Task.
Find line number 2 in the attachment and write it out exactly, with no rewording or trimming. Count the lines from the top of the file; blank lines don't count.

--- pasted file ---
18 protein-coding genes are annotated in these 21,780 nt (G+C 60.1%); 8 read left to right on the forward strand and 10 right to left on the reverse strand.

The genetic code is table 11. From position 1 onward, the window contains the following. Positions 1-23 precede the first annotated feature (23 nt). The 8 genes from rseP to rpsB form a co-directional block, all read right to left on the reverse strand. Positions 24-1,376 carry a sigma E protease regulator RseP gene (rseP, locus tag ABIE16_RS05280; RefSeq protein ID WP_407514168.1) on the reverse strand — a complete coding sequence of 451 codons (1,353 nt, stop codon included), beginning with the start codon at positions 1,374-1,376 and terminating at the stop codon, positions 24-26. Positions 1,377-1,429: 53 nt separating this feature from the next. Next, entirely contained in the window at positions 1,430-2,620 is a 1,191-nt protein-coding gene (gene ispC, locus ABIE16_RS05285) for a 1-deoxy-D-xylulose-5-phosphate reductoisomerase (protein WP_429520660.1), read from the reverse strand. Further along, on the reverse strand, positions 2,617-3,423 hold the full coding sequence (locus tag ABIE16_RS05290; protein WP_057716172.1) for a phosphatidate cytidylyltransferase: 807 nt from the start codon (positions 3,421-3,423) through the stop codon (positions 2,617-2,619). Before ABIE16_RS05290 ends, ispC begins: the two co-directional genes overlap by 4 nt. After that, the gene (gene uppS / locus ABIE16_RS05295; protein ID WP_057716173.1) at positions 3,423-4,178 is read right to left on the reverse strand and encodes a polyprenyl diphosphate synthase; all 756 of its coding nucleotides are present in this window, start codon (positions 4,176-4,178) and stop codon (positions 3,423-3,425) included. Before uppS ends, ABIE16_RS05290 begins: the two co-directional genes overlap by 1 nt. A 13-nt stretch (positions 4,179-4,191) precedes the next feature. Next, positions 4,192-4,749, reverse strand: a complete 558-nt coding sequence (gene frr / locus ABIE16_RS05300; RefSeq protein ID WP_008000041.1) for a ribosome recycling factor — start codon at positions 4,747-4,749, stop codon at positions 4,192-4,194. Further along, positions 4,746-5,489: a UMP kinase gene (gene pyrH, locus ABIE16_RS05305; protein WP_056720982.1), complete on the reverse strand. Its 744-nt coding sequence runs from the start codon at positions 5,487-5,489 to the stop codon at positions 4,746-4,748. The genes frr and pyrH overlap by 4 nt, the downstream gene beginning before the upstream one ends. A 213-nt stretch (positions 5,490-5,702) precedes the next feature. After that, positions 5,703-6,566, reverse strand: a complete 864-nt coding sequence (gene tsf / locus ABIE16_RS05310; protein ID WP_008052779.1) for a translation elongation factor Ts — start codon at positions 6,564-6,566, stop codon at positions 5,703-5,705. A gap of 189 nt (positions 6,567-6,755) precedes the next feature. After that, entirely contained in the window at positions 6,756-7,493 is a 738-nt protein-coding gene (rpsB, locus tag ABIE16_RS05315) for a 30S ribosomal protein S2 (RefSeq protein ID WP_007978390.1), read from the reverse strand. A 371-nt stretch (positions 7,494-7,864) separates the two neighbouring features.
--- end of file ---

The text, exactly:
The genetic code is table 11. From position 1 onward, the window contains the following. Positions 1-23 precede the first annotated feature (23 nt). The 8 genes from rseP to rpsB form a co-directional block, all read right to left on the reverse strand. Positions 24-1,376 carry a sigma E protease regulator RseP gene (rseP, locus tag ABIE16_RS05280; RefSeq protein ID WP_407514168.1) on the reverse strand — a complete coding sequence of 451 codons (1,353 nt, stop codon included), beginning with the start codon at positions 1,374-1,376 and terminating at the stop codon, positions 24-26. Positions 1,377-1,429: 53 nt separating this feature from the next. Next, entirely contained in the window at positions 1,430-2,620 is a 1,191-nt protein-coding gene (gene ispC, locus ABIE16_RS05285) for a 1-deoxy-D-xylulose-5-phosphate reductoisomerase (protein WP_429520660.1), read from the reverse strand. Further along, on the reverse strand, positions 2,617-3,423 hold the full coding sequence (locus tag ABIE16_RS05290; protein WP_057716172.1) for a phosphatidate cytidylyltransferase: 807 nt from the start codon (positions 3,421-3,423) through the stop codon (positions 2,617-2,619). Before ABIE16_RS05290 ends, ispC begins: the two co-directional genes overlap by 4 nt. After that, the gene (gene uppS / locus ABIE16_RS05295; protein ID WP_057716173.1) at positions 3,423-4,178 is read right to left on the reverse strand and encodes a polyprenyl diphosphate synthase; all 756 of its coding nucleotides are present in this window, start codon (positions 4,176-4,178) and stop codon (positions 3,423-3,425) included. Before uppS ends, ABIE16_RS05290 begins: the two co-directional genes overlap by 1 nt. A 13-nt stretch (positions 4,179-4,191) precedes the next feature. Next, positions 4,192-4,749, reverse strand: a complete 558-nt coding sequence (gene frr / locus ABIE16_RS05300; RefSeq protein ID WP_008000041.1) for a ribosome recycling factor — start codon at positions 4,747-4,749, stop codon at positions 4,192-4,194. Further along, positions 4,746-5,489: a UMP kinase gene (gene pyrH, locus ABIE16_RS05305; protein WP_056720982.1), complete on the reverse strand. Its 744-nt coding sequence runs from the start codon at positions 5,487-5,489 to the stop codon at positions 4,746-4,748. The genes frr and pyrH overlap by 4 nt, the downstream gene beginning before the upstream one ends. A 213-nt stretch (positions 5,490-5,702) precedes the next feature. After that, positions 5,703-6,566, reverse strand: a complete 864-nt coding sequence (gene tsf / locus ABIE16_RS05310; protein ID WP_008052779.1) for a translation elongation factor Ts — start codon at positions 6,564-6,566, stop codon at positions 5,703-5,705. A gap of 189 nt (positions 6,567-6,755) precedes the next feature. After that, entirely contained in the window at positions 6,756-7,493 is a 738-nt protein-coding gene (rpsB, locus tag ABIE16_RS05315) for a 30S ribosomal protein S2 (RefSeq protein ID WP_007978390.1), read from the reverse strand. A 371-nt stretch (positions 7,494-7,864) separates the two neighbouring features.